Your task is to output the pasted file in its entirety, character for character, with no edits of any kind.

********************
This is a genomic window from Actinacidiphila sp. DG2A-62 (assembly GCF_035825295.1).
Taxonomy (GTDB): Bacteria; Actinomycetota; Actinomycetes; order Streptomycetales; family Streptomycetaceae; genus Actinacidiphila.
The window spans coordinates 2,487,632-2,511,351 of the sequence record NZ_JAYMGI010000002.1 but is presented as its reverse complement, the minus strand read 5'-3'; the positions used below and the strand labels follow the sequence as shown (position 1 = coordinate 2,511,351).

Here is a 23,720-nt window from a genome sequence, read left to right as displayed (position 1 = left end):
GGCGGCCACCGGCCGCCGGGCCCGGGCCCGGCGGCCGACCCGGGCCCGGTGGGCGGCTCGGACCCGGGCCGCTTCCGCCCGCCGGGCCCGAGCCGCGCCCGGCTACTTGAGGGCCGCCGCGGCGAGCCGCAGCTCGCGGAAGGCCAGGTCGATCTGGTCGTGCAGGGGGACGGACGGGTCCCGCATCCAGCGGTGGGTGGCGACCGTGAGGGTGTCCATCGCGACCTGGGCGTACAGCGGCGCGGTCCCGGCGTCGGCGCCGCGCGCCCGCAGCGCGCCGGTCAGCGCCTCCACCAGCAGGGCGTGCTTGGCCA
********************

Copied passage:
This is a genomic window from Actinacidiphila sp. DG2A-62 (assembly GCF_035825295.1).
Taxonomy (GTDB): Bacteria; Actinomycetota; Actinomycetes; order Streptomycetales; family Streptomycetaceae; genus Actinacidiphila.
The window spans coordinates 2,487,632-2,511,351 of the sequence record NZ_JAYMGI010000002.1 but is presented as its reverse complement, the minus strand read 5'-3'; the positions used below and the strand labels follow the sequence as shown (position 1 = coordinate 2,511,351).

Here is a 23,720-nt window from a genome sequence, read left to right as displayed (position 1 = left end):
GGCGGCCACCGGCCGCCGGGCCCGGGCCCGGCGGCCGACCCGGGCCCGGTGGGCGGCTCGGACCCGGGCCGCTTCCGCCCGCCGGGCCCGAGCCGCGCCCGGCTACTTGAGGGCCGCCGCGGCGAGCCGCAGCTCGCGGAAGGCCAGGTCGATCTGGTCGTGCAGGGGGACGGACGGGTCCCGCATCCAGCGGTGGGTGGCGACCGTGAGGGTGTCCATCGCGACCTGGGCGTACAGCGGCGCGGTCCCGGCGTCGGCGCCGCGCGCCCGCAGCGCGCCGGTCAGCGCCTCCACCAGCAGGGCGTGCTTGGCCA